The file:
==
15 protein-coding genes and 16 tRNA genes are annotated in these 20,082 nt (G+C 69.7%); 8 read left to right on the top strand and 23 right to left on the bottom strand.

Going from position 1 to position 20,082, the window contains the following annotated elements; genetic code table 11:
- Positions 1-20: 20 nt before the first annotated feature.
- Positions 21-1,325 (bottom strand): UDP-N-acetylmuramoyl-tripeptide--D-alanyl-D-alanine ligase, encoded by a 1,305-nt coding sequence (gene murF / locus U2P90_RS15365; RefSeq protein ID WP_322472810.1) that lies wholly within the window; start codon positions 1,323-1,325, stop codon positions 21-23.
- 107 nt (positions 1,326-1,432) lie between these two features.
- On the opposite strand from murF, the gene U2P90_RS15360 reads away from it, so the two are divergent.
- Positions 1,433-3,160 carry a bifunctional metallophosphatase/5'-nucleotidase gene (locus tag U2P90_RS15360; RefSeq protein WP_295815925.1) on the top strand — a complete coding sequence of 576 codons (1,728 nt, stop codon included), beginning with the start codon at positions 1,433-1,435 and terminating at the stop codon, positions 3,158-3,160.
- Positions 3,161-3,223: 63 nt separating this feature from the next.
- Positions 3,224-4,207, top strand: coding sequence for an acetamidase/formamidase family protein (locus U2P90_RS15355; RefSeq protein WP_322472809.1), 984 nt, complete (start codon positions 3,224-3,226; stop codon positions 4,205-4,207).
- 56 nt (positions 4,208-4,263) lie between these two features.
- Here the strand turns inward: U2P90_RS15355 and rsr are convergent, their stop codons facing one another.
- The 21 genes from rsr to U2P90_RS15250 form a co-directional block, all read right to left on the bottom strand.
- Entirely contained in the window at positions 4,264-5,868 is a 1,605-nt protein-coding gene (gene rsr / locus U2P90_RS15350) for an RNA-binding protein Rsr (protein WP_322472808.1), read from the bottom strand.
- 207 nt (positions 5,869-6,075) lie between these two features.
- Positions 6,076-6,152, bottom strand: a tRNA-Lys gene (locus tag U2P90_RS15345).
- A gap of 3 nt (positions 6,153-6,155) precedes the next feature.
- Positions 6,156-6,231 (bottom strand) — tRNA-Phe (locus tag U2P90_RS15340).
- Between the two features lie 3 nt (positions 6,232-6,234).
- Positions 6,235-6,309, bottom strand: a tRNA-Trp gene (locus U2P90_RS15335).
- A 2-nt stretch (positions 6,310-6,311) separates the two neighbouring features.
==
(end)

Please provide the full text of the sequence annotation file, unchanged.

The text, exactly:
15 protein-coding genes and 16 tRNA genes are annotated in these 20,082 nt (G+C 69.7%); 8 read left to right on the top strand and 23 right to left on the bottom strand.

Going from position 1 to position 20,082, the window contains the following annotated elements; genetic code table 11:
- Positions 1-20: 20 nt before the first annotated feature.
- Positions 21-1,325 (bottom strand): UDP-N-acetylmuramoyl-tripeptide--D-alanyl-D-alanine ligase, encoded by a 1,305-nt coding sequence (gene murF / locus U2P90_RS15365; RefSeq protein ID WP_322472810.1) that lies wholly within the window; start codon positions 1,323-1,325, stop codon positions 21-23.
- 107 nt (positions 1,326-1,432) lie between these two features.
- On the opposite strand from murF, the gene U2P90_RS15360 reads away from it, so the two are divergent.
- Positions 1,433-3,160 carry a bifunctional metallophosphatase/5'-nucleotidase gene (locus tag U2P90_RS15360; RefSeq protein WP_295815925.1) on the top strand — a complete coding sequence of 576 codons (1,728 nt, stop codon included), beginning with the start codon at positions 1,433-1,435 and terminating at the stop codon, positions 3,158-3,160.
- Positions 3,161-3,223: 63 nt separating this feature from the next.
- Positions 3,224-4,207, top strand: coding sequence for an acetamidase/formamidase family protein (locus U2P90_RS15355; RefSeq protein WP_322472809.1), 984 nt, complete (start codon positions 3,224-3,226; stop codon positions 4,205-4,207).
- 56 nt (positions 4,208-4,263) lie between these two features.
- Here the strand turns inward: U2P90_RS15355 and rsr are convergent, their stop codons facing one another.
- The 21 genes from rsr to U2P90_RS15250 form a co-directional block, all read right to left on the bottom strand.
- Entirely contained in the window at positions 4,264-5,868 is a 1,605-nt protein-coding gene (gene rsr / locus U2P90_RS15350) for an RNA-binding protein Rsr (protein WP_322472808.1), read from the bottom strand.
- 207 nt (positions 5,869-6,075) lie between these two features.
- Positions 6,076-6,152, bottom strand: a tRNA-Lys gene (locus tag U2P90_RS15345).
- A gap of 3 nt (positions 6,153-6,155) precedes the next feature.
- Positions 6,156-6,231 (bottom strand) — tRNA-Phe (locus tag U2P90_RS15340).
- Between the two features lie 3 nt (positions 6,232-6,234).
- Positions 6,235-6,309, bottom strand: a tRNA-Trp gene (locus U2P90_RS15335).
- A 2-nt stretch (positions 6,310-6,311) separates the two neighbouring features.